50W QRP Amplifier – 3D Printed Case Design and Livestream

With the 50W QRP amplifier project coming along nicely, I felt it was time to start thinking about a reproducible case for the project. And for custom, reproducible cases, 3D printing is my current tool of choice.

I ended up designing the case on a YouTube Livestream on Saturday night, to which a few great colleagues stopped by to ask questions and offer advice. The full video is below.

The case is in two parts – a box with standoffs for the PCB and holes for connectors, and a lid with labels. The standoffs and the attachment holes for the lid are meant to connect with M3 threaded-inserts and be held down with M3 machine screws.

This was my first time using Fusion 360’s Eagle Sync function – since Eagle was acquired by AutoDesk in 2016, it makes sense that they’ve been working to integrate PCB design workflows into their other products. The sync was fair straightforward – open Fusion360, select Eagle Sync, select your board file in Eagle, and after a minute or two of importing, up pops your PCB in Fusion360. Neat! I’m still struggling with how to handle board cutouts in eagle, and I’m not sure how well they’ll be supported in Fusion, but that’s a project for another day.

Here’s the final design as it turned out in Fusion360:

amppic1

ampic4amppic

The PowerPole model was provided by Chris Wych, a theatrical propmaster who’s done some really interesting work with Fusion360, including using it to model some 2d-printable geodesic designs which then folded up into geometric shapes. Very cool!

First print of this design coming soon!

73

This post is cross-posted to my more general-purpose nerdery blog, jeff.glass/blog.

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50W QRP Amplifier – Schematic, PCB ver 1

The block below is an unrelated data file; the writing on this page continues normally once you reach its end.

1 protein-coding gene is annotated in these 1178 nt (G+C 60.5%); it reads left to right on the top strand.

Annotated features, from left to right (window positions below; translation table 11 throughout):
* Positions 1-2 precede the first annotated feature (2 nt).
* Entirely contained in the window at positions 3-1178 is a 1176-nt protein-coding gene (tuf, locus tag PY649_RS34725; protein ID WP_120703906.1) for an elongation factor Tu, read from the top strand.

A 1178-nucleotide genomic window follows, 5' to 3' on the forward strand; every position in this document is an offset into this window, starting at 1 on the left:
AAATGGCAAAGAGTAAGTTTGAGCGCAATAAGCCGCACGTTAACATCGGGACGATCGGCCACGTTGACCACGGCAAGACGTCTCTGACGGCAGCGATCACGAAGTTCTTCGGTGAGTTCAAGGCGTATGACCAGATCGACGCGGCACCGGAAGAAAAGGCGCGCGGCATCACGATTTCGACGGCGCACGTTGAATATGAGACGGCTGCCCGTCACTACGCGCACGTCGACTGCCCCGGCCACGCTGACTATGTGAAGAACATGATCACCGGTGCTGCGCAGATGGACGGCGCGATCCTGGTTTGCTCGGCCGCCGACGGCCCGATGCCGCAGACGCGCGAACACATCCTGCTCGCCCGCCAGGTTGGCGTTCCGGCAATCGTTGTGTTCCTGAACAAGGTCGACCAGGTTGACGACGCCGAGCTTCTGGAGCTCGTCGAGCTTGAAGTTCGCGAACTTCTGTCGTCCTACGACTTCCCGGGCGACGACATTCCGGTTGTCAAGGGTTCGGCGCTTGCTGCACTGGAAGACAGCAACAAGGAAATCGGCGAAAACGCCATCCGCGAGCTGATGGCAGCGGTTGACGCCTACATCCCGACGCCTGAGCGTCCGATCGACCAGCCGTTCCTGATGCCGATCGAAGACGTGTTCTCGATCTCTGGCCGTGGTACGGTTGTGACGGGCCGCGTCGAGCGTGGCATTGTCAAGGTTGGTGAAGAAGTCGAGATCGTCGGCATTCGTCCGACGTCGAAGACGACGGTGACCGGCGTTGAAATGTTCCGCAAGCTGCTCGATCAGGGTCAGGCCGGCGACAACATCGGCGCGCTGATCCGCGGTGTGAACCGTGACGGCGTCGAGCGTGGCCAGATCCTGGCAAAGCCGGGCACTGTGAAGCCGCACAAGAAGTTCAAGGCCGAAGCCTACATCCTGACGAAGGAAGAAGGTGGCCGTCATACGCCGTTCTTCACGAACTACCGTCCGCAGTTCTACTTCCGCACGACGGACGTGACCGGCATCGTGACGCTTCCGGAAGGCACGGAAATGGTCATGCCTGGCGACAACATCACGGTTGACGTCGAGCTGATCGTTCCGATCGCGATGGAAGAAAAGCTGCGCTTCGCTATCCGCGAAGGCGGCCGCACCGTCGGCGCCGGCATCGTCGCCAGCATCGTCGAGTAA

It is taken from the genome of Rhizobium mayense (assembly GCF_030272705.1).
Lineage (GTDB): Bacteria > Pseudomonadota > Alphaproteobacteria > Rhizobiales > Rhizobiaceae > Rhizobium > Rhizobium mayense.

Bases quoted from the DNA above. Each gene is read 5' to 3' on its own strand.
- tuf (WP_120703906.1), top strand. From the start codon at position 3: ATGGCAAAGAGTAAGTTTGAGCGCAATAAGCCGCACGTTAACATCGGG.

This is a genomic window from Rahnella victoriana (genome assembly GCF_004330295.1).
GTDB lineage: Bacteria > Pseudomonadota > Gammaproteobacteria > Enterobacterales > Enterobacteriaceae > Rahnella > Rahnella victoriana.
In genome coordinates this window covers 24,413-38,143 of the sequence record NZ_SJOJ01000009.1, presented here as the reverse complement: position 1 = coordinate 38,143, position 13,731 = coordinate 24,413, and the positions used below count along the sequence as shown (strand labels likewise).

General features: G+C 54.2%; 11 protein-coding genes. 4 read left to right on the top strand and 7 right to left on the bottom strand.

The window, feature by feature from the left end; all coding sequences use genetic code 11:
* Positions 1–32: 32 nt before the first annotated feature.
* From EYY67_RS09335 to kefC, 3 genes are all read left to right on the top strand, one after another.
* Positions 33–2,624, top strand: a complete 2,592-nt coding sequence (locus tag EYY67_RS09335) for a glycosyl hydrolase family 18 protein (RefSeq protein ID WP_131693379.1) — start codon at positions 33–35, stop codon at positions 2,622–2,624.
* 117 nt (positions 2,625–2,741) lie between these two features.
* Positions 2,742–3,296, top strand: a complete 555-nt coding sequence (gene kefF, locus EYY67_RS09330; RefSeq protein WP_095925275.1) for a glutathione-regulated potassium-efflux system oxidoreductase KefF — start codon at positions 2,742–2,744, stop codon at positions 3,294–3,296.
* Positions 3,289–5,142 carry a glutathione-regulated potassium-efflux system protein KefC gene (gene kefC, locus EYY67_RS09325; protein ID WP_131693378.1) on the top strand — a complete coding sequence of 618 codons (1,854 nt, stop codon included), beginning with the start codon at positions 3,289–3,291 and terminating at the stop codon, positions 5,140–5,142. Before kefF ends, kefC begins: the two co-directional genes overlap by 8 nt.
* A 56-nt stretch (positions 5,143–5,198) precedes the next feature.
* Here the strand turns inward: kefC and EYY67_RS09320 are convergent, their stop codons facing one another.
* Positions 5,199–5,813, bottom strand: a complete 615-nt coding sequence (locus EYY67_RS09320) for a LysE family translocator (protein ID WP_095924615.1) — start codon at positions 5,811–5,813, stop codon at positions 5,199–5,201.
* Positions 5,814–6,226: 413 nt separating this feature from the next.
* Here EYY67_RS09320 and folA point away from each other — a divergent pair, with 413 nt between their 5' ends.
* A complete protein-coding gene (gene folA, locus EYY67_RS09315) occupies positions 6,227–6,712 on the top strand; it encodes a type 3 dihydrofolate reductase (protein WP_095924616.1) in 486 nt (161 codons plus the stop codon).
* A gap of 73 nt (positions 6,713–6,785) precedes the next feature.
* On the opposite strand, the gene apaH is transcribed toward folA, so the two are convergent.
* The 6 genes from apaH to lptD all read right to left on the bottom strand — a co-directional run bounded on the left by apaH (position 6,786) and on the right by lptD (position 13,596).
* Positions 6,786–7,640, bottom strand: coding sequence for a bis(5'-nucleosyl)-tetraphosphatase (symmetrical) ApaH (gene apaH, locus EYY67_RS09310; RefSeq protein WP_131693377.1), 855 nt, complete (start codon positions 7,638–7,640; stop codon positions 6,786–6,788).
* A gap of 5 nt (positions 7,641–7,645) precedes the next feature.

The 5W-to-50W QRP HF Amplifier project is rolling along nicely  – I received the first PCB draft in the male this week and am 90% of the way through assembling it, with only heatsink-placement left to sort out.

I’ve made a couple of additions to the schematic since the original layout, including a relay-activated indicator (R27 and its LED) and an RF-output sensing LED (from C14 to its associated LED to ground) along the the lines of VK3YE’s recent project. There’s also a space on the PCB now for a low pass filter with the same footprint as Hans Summers’ LPFs over at QRP-Labs. Not that you’d necessarily want to reuse a QRP LPF for a 50W amp, you’d be in danger of putting too much voltage on the caps, but that would be a simple change.

Here’s the schematic as it exists now:
qrp_amp_schematic_1-1

 

And here’s the current boards (layout, unpopulated, populated):

qrp_amp_board_1-1

FullSizeRender (1)

IMG_5114

I’ve already got a little laundry list of things to modify for a second rev of this board, including, in no particular order:

  • Swap the Diode placements the vertical to preserve board space
  • Add footprints for alternate relay packages
  • Add footprints for alternate trim-pot packages
  • Re-think component designators for clarity
  • Add bypass jumpers for the 3dB input pad and the LPF.
  • For some reason, the none of the component values printed on the silkscreen, will need to sort that out
  • I’m not sure if I screwed up how to designate a cutout or if JLCPCB doesn’t do them for its bare-bones PCB service, but I’d like not to do the next set with a drill press and a nibbler.

Hoping to put this on the air soon for some signal tests. Hear you there!

73

This post is cross-posted to my more general-purpose nerdery blog, jeff.glass/blog.